I’m still in the process of working on my bracket, but I’ll be sure and post some picks once I have them complete. What about you? Have you filled out a bracket yet?
I Miss Nolan March 11, 2010Posted by Matt in basketball, Razorbacks.
Tags: Arkansas Razorbacks, basketball, Nolan Richardson, nostalgia
With post-season college basketball starting this week, I can’t help but reminisce a bit about how things used to be back in the days when my Arkansas Razorbacks were a relevant force in the roundball world. I know that seems hard to believe today, but for a brief period of time during my formative teenage years, from 1990-1995, the Hogs were one of the preeminent programs in the NCAA, one of the true elites. Over that six year span, they went to four Elite Eights, three Final Fours, and won a National Championship. We got to watch some of the best players in the game in the May-Day combination, the Big O, “Big Nasty” Corliss Williamson, and the great Scotty Thurman. We got to pay witness to Nolan Richardson’s “40 Minutes of Hell” defense that tore apart the opposition. It was a great, great time to be among the Hog faithful and I truly miss caring about basketball.
Today I picked up the book “40 Minutes of Hell: The Extraordinary Life of Nolan Richardson” from the library and, though I have yet to turn a page, I’m already feeling a little nostalgic.
Return of the Roundball November 17, 2009Posted by Matt in basketball.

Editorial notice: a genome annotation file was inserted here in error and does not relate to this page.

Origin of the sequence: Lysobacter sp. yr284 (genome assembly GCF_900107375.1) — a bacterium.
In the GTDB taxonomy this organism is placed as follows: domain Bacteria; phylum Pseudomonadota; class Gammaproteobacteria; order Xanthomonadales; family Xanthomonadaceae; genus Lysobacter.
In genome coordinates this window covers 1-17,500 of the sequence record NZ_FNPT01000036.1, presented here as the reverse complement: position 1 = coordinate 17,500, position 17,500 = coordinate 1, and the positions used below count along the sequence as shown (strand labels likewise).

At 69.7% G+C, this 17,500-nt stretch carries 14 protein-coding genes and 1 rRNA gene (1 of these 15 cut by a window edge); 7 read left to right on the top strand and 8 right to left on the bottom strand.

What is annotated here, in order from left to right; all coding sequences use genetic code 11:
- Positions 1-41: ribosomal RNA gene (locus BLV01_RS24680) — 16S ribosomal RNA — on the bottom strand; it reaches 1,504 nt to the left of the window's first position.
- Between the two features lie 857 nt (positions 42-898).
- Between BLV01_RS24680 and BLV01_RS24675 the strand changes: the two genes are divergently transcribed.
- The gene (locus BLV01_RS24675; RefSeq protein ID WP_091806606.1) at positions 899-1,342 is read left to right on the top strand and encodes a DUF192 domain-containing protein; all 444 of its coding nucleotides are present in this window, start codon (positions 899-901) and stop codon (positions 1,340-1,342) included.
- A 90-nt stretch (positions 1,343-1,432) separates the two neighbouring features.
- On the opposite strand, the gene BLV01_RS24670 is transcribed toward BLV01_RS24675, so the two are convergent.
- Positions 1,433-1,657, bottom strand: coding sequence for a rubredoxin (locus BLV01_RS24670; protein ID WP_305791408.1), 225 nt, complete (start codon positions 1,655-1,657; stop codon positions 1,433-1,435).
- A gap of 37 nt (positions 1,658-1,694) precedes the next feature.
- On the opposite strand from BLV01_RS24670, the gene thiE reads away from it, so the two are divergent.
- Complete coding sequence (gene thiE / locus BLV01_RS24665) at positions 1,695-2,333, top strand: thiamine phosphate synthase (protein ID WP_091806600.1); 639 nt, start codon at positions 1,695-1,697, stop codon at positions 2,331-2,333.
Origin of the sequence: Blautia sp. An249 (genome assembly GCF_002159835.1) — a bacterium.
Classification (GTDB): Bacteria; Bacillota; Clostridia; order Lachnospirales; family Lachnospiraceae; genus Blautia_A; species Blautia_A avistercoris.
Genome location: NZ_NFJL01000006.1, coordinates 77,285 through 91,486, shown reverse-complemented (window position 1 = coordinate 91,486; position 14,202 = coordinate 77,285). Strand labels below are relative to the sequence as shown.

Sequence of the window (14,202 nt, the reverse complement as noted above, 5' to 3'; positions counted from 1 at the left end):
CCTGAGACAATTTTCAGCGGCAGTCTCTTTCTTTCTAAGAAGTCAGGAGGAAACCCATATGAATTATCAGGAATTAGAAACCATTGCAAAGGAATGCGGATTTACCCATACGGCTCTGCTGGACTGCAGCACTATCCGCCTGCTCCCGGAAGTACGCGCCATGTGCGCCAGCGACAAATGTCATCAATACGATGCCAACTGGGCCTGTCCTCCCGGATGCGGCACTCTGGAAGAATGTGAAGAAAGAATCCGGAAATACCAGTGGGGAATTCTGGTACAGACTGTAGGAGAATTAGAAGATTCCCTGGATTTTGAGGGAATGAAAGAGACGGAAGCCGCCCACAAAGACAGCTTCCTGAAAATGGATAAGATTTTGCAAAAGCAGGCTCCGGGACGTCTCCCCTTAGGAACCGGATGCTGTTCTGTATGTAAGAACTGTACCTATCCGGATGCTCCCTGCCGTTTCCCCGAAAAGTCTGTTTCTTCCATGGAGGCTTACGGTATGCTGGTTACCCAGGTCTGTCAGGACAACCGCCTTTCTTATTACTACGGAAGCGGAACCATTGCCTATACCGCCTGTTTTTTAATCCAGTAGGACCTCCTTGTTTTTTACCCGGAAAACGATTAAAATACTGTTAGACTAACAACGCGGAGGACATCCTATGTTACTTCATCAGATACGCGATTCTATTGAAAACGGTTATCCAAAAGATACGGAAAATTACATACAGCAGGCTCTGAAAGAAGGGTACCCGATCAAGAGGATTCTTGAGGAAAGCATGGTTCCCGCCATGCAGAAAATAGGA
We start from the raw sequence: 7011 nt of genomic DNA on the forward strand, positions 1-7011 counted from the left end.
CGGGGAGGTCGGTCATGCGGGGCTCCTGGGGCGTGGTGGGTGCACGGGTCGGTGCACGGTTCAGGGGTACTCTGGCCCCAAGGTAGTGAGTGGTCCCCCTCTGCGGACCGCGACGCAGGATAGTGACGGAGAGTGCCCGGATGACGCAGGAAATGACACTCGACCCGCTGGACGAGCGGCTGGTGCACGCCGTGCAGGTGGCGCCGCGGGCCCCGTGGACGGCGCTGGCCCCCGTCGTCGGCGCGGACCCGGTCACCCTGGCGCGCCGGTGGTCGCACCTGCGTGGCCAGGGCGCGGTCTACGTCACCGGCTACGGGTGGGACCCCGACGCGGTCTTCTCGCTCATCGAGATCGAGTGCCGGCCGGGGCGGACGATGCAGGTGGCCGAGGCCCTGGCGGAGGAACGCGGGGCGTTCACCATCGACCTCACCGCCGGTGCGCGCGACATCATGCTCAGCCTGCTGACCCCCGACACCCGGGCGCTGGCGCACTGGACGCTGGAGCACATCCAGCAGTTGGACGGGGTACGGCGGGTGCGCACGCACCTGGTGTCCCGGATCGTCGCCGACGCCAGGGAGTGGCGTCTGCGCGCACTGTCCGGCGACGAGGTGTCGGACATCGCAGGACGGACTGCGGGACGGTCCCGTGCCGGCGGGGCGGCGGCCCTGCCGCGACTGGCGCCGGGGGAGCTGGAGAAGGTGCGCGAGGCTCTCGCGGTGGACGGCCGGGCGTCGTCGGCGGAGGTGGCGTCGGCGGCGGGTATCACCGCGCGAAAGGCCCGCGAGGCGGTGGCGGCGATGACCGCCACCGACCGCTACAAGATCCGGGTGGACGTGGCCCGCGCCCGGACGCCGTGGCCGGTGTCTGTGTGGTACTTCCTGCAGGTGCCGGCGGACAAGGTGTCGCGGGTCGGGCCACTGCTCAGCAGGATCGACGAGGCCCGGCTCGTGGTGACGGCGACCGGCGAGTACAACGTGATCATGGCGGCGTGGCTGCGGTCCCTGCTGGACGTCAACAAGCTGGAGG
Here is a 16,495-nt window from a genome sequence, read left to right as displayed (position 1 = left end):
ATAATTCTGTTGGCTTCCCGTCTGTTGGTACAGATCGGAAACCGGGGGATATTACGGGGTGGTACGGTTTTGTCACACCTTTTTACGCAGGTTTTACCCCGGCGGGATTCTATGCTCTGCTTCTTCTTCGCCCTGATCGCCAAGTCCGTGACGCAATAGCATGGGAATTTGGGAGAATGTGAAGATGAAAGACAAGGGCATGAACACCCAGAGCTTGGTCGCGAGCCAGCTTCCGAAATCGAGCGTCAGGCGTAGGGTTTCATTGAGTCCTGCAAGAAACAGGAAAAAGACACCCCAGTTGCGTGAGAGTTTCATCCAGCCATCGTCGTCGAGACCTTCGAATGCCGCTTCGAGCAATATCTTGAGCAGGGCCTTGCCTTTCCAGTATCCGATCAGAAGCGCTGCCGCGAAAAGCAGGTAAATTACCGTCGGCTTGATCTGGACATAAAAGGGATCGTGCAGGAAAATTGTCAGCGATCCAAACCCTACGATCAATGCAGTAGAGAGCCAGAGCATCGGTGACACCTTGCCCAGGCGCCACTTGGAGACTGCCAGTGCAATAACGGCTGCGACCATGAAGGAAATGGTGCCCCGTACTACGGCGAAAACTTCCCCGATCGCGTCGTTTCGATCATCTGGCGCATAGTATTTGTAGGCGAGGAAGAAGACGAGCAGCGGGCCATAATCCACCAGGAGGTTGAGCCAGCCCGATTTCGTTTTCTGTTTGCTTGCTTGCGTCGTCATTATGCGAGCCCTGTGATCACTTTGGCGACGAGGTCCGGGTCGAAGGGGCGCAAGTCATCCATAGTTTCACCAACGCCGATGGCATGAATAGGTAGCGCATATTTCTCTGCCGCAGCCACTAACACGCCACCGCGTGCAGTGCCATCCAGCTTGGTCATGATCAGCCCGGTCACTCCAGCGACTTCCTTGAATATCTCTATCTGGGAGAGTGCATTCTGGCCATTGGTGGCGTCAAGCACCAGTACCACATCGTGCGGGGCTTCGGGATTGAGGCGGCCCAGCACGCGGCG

Tags: Arkansas Razorbacks, college basketball, John Pelfrey, Josh Pastner, Memphis Tigers
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I’ve been a college basketball fan ever since those hallowed days of yore, when Nolan prowled the courtside of Barnhill Arena and the May-Day combination teamed with the Big O to lead the Razorbacks to a Final Four in 1990. Later, we watched the Hogs bring home the 1994 National Championship and reach the final game again the following year. Since that time, Nolan left and was replaced by Stan Heath, who was in turn replaced by current coach John Pelphrey. Pelphrey has his work cut out for him this season, especially since five players are currently suspended from the team indefinitely. Tonight, the shorthanded Hogs, who only have six scholarship players, face #20 Louisville with coach Rick Pitino. On the bright side, in their season-opening trouncing of Alcorn State, Rotnei Clarke scored 39 points and hit a record 13 three pointers. The feat brings back memories of that magical national championship year when Al Dilliard put down 12 threes against Delaware State. Louisville will certainly be tougher than Alcorn State, but here’s to hoping for a miracle.
The second game I have a vested interest in is probably the biggest of the night, Memphis vs. #1 Kansas. In case you have forgotten, Kansas defeated the Tigers in the 2008 National Championship game (a game that was summarily stripped from the record books because Memphis was led by a cheater – curse you, Calipari!). This time around, though, Kansas is ranked at the top of the poll and Memphis is starting over from ground zero. Kansas is the definite favorite and should win this one, but we’ve got hope that our new coach Josh Pastner can lead the Tigers to a respectable finish. Then again, even if this season is rough one for us in the Bluff City, we currently have the #1 ranked recruiting class for next year, so there’s no reason to be down.